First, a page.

Version 2 (modified by akatlas@…, 2 years ago) (diff)


IETF Boston-Local Community

The IETF Boston-Local Community first met in May 2015. Boston-Local has approximately 3 technical talks meetings a year and sometimes additional activities a desired.

Anyone interested in participating in the IETF or discussing related technical topics is more than welcome.

Contact Information is the mailing list used for coordination and planning for meet-ups.

The Local Coordinators are:

Alia Atlas <akatlas at> Rich Salz <rsalz at> Dale Worley <worley at>

How to Give a Talk?

Please do volunteer to give a talk on a topic related to the IETF technologies. We particularly welcome talks about new internet-draft ideas and problems. In a more intimate group, it is easier to have significant discussion. Most talks are 15 minutes with another 15 minutes or more of conversation. Some topics can't possibly be covered in that time, so there's a lot of flexibility.

Scheduled Meetings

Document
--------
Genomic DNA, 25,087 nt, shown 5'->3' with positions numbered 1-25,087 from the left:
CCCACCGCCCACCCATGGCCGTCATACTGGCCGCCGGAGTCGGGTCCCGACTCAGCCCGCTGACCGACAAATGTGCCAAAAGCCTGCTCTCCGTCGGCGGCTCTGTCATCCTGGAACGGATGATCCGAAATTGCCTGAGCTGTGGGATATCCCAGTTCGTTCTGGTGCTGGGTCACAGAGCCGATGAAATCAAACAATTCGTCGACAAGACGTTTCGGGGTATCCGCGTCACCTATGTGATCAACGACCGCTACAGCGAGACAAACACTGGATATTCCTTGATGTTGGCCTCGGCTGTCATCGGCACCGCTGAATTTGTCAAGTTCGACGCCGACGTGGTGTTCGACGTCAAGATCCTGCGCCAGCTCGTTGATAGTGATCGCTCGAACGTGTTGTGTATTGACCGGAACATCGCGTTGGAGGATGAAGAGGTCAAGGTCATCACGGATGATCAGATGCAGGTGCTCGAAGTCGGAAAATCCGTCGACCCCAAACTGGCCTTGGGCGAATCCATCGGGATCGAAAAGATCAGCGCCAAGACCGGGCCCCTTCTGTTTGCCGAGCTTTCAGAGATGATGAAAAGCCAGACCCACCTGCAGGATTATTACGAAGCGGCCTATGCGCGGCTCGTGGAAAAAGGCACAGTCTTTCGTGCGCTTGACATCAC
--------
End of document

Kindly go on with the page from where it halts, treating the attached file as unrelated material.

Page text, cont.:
• October 17, 2017: 5pm - 7pm (continuing into dinner) at The Burren, 247 Elm Street, Somerville, MA

The Burren has beverage and food available. We'll be in the back room.

Agenda is under active development/confirmation:

Continuous Verification for Cryptographic Protocol Development by Andres Molina-Markham (30 mins)

Abstract: The proliferation of connected devices has motivated a surge in the development of cryptographic

protocols to support a diversity of devices and use cases. To address this trend, we propose continuous verification, a methodology for secure cryptographic protocol design that consists of three principles: (1) repeated use of verification tools; (2) judicious use of common message components; and (3) inclusion of verifiable model specifications in standards. Our recommendations are derived from previous work in the formal methods community, as well as from our past experiences applying verification tools to improve standards. Through a case study of IETF protocols for the IoT, we illustrate the power of continuous verification by (i) discovering flaws in the protocols using the Cryptographic Protocol Shapes Analyzer (CPSA); (ii) identifying the corresponding fixes based on the feedback provided by CPSA; and (iii) demonstrating that verifiable models can be intuitive, concise and suitable for inclusion in standards to enable third-party verification and future modifications.

  • Jan 16, 2018: 5pm - 7pm (spontaneous dinner afterwards) at 128 Technology, 200 Wheeler Rd, Burlington, MA 01803

Agenda: TBD

  • May 8, 2018: 5pm - 7pm (spontaneous dinner afterwards) at Akamai, 150 Broadway, Cambridge, MA 02142

Agenda: TBD